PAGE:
A few candidates may win purely on the basis of money power and unfair means. But the overallverdict of a general election still reflects popular preference. There are very few exceptions to thisrule in the last fifty years in our country.
Candidates and parties with a lot of money may not be sure of their victory but they do enjoy a bigand unfair advantage over smaller parties and independents.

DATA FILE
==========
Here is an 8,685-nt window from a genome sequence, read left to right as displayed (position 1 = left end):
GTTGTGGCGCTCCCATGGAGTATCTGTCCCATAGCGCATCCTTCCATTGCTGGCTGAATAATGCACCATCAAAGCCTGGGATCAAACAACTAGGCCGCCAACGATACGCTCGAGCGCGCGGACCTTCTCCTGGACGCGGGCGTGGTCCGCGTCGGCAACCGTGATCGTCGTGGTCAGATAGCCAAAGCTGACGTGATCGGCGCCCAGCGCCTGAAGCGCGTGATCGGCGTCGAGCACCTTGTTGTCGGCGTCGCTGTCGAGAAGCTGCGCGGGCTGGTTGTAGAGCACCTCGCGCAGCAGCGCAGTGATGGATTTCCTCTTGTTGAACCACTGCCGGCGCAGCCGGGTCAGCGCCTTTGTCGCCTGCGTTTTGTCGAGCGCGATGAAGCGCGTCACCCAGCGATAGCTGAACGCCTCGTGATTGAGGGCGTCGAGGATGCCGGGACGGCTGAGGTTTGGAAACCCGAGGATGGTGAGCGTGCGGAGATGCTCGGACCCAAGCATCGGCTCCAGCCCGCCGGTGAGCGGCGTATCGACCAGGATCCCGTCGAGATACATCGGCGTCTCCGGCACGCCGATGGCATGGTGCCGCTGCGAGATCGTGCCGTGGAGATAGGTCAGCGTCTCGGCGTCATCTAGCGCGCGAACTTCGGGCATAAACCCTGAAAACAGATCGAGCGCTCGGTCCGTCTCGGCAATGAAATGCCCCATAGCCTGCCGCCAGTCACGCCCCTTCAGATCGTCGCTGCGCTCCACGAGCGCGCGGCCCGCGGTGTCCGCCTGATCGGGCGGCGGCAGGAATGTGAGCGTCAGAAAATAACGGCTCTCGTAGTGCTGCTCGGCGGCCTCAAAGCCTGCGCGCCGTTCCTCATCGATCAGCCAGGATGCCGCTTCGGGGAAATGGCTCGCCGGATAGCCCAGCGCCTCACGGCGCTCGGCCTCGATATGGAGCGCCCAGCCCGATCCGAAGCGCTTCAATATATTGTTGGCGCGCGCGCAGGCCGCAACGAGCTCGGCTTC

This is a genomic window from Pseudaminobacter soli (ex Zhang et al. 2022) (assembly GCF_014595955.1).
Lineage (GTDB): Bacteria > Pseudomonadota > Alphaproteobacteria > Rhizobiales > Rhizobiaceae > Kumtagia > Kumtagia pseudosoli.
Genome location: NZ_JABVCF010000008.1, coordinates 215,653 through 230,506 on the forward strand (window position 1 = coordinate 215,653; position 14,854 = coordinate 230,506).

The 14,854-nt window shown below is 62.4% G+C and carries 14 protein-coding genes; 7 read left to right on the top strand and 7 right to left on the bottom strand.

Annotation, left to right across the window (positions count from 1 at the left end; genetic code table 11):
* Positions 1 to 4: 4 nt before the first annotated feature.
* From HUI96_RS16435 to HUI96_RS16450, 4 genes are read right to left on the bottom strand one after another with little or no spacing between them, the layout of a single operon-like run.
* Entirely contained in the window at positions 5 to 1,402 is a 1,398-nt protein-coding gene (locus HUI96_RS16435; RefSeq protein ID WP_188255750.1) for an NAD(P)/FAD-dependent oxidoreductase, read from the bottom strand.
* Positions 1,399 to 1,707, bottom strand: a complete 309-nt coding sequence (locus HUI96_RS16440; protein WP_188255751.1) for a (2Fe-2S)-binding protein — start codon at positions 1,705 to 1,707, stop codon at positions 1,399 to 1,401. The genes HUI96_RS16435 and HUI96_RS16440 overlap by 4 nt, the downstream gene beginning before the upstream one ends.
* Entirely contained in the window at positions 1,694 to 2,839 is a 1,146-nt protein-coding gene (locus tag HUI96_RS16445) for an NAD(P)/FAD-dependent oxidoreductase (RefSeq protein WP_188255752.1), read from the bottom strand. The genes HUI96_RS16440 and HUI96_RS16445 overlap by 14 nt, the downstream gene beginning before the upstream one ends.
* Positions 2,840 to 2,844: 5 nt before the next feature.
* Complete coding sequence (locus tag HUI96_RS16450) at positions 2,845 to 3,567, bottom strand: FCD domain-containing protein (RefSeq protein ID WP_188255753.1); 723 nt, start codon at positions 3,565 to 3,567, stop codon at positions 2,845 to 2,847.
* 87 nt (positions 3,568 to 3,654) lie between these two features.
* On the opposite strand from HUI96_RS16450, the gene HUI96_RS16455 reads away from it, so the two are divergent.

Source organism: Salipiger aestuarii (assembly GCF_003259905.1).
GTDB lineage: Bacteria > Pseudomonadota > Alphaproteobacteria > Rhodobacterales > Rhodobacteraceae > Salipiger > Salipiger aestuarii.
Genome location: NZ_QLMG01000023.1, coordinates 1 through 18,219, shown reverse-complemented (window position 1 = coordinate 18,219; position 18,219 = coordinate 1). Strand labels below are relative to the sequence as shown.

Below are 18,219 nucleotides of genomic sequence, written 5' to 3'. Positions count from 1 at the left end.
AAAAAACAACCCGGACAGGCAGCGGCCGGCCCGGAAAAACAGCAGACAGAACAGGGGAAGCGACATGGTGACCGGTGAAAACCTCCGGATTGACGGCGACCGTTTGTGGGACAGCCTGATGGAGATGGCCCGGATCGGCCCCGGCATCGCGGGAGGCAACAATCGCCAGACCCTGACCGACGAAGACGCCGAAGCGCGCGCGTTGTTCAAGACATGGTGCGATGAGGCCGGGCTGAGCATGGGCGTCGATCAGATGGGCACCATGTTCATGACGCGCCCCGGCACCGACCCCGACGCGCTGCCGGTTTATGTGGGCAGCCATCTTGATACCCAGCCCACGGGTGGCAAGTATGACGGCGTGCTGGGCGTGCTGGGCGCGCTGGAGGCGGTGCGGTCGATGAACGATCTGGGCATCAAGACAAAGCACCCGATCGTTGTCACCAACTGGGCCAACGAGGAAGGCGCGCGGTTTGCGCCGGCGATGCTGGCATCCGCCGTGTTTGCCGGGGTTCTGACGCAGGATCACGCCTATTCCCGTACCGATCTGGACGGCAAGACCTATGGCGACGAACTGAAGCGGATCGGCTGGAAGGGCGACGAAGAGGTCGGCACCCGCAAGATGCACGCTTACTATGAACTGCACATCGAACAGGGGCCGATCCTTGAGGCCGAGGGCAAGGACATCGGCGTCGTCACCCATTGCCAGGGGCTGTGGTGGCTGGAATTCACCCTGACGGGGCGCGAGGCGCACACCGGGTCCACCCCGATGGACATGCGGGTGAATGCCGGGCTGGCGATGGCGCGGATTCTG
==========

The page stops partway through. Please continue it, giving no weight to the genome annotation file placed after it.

In some parts of the country, candidates with criminal connection have been able to push others outof the electoral race and to secure a ‘ticket’ from major parties.
Some families tend to dominate political parties; tickets are distributed to relatives from thesefamilies. It is known as dynastic succession in politics.
Very often elections offer little choice to ordinary citizens, for both the major parties are quitesimilar to each other both in policies and practice. Smaller parties and independent candidates suffer a huge disadvan
tage compared to biggerparties. They got less number of workers and less amount of money.